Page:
“Yeah, I know. I’m sorry. I didn’t think it out. I just wanted everyone to enjoy what was left.”
Donald put his hand on my shoulder. “Thank you, Chris.”
“For letting us forget and just live.”
I shook my head. “My reasons were selfish,” I admitted, and then went to join Lori.
Lori had returned to the flower shop. She sat on a bench right outside, where she could see the flower lady at work. “Look at her,” she said, as I sat down beside her. “I’m just like her.”
“Look at her face. Its written all over it. Her sorrow. Her grief. She has nothing left but these flowers. And when she picks one she likes…” She hesitated and looked at me. “…it eventually withers and dies, no matter what she does to keep it.”
“Are you saying I’m a flower now?”
“Maybe a scraggly looking one, but a flower just the same.” She leaned her head over on my shoulder.
“I found a flower too, you know. And to keep it alive, I’ve been trying to keep it in water.”
She sniffled. “I know. Thank you.”
“I just thought if we could find the killer it would delay them. That they would focus on him, instead of us. But I know I’m just fooling myself. The inevitable truth is we don’t have long. So, how about we go look for costumes for the dance, hmm? We can at least try to get that in before someone stomps on our flowers.”
I couldn’t see her face because of how it lay against my shoulder, but I could feel her smile spread gently across my skin.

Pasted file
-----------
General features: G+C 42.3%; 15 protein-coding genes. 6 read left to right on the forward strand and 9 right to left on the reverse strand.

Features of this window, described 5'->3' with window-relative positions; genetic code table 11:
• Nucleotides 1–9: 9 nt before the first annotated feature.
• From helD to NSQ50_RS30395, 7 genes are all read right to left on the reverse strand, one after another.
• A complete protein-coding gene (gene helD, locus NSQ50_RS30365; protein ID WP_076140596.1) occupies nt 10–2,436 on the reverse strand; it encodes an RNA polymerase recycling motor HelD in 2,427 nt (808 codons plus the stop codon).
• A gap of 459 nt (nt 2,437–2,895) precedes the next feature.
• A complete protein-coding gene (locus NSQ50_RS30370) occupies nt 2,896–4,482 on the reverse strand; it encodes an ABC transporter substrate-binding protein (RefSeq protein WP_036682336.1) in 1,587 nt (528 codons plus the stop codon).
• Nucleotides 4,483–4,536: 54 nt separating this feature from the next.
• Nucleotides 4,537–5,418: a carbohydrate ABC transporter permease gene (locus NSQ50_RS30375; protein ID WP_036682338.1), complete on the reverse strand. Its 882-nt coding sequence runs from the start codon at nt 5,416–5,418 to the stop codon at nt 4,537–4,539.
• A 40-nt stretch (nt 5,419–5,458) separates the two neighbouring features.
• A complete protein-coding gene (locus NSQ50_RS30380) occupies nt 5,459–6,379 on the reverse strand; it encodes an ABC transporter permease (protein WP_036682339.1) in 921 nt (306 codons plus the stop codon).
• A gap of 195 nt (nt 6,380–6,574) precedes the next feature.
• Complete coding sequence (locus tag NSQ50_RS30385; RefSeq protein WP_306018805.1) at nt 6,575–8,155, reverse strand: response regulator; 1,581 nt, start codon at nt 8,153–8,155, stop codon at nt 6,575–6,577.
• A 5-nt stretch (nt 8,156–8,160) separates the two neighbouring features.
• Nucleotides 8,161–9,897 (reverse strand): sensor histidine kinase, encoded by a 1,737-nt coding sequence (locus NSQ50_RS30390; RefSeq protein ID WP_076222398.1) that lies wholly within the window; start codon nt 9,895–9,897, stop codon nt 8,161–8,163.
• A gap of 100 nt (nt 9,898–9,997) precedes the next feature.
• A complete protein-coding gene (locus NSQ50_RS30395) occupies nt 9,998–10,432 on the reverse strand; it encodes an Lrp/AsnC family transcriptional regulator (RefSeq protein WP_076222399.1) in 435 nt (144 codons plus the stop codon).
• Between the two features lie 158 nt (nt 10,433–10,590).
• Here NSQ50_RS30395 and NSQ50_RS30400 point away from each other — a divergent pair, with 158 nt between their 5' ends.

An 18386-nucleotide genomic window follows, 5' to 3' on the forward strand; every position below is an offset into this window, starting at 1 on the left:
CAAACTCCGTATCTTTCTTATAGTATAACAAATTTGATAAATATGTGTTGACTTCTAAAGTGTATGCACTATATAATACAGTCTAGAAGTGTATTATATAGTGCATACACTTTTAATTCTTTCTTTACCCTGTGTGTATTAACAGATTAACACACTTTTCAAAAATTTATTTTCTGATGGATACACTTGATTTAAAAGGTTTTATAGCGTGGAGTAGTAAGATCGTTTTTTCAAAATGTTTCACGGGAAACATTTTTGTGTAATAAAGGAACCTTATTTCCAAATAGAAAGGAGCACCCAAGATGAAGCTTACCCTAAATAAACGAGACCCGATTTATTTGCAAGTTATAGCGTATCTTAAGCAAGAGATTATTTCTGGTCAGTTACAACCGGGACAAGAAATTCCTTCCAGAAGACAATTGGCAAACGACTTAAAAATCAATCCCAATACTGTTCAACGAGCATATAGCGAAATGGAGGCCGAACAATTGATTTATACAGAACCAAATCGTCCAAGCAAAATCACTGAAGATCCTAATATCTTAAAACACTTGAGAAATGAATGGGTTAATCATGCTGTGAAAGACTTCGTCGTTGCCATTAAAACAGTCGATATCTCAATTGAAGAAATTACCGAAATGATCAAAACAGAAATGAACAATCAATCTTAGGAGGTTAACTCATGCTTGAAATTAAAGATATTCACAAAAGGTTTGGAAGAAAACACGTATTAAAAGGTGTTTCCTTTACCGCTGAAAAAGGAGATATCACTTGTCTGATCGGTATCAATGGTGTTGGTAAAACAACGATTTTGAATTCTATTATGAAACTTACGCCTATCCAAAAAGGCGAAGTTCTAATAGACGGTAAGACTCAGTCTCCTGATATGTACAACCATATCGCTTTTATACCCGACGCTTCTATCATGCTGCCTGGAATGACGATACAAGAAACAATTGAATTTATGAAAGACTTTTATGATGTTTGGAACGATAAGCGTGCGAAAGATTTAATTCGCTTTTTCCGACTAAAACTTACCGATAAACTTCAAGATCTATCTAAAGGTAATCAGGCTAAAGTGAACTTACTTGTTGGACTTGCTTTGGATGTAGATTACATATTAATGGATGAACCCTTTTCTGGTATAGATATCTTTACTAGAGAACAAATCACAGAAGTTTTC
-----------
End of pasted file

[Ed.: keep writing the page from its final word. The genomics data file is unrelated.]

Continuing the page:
“You know, I went by your house last night,” Donald said, minutes later when he found us. “No one was home.”
“Yeah, “ I replied quietly. “I haven’t been spending much time there.”
He sat down next to us. Lori’s head was still over on my shoulder, and he looked at her. “Don’t worry, Lori. I have a feeling you guys will get through this okay. Just stick together and wherever you end up, there you’ll both be.”
“Donald, the poet, “ I said.
“Hey, somebody has to do it. You might be able to play guitar , but you can’t write a love song worth shit.”
I opened my mouth to protest. I wanted to say he had the wrong idea about us, that it wasn’t like that, we were just friends. But he would have just laughed and said, sure you are. So I kept my mouth shut and smiled a little bit inside.
“My mom is starting to do better, “ Don said, changing the subject. “I worry what will happen when they find us, though. I won’t be here to help her, I don’t guess.” He was silent for a moment. “But maybe that’s the way its supposed to be.”
Lori raised her head from my shoulder. “How did this conversation go from love songs to grieving mothers in two seconds?”
“Sorry.” Don shrugged. “What I was trying to say in a roundabout way was we know how the rest of our parents are doing, but Christopher’s folks are missing in action.” He looked at me. “When I went there last night, it didn’t look like they’d been there for days. No food in the garbage cans. Mail uncollected. Newspapers piling on the porch. It’s weird.”
“Yes it is,” I agreed. While all the other parents were fighting their way through the loss of their children, mine were just gone. While we’d always had what I thought of as a normal family life, this was not normal. Something was wrong or off. How could they just disappear like that? That mystery to me was more baffling than the mystery of who killed us. “Maybe they just don’t care, “ I reasoned aloud, and no one knew what to say. Not even Brian and Kelly who finally rejoined our ragtag bunch of dead kids. I looked around at everybody. At least I had this. We may not all have been the best of friends in life, but in death we were changing, becoming closer, and leaving all that social order bullshit behind.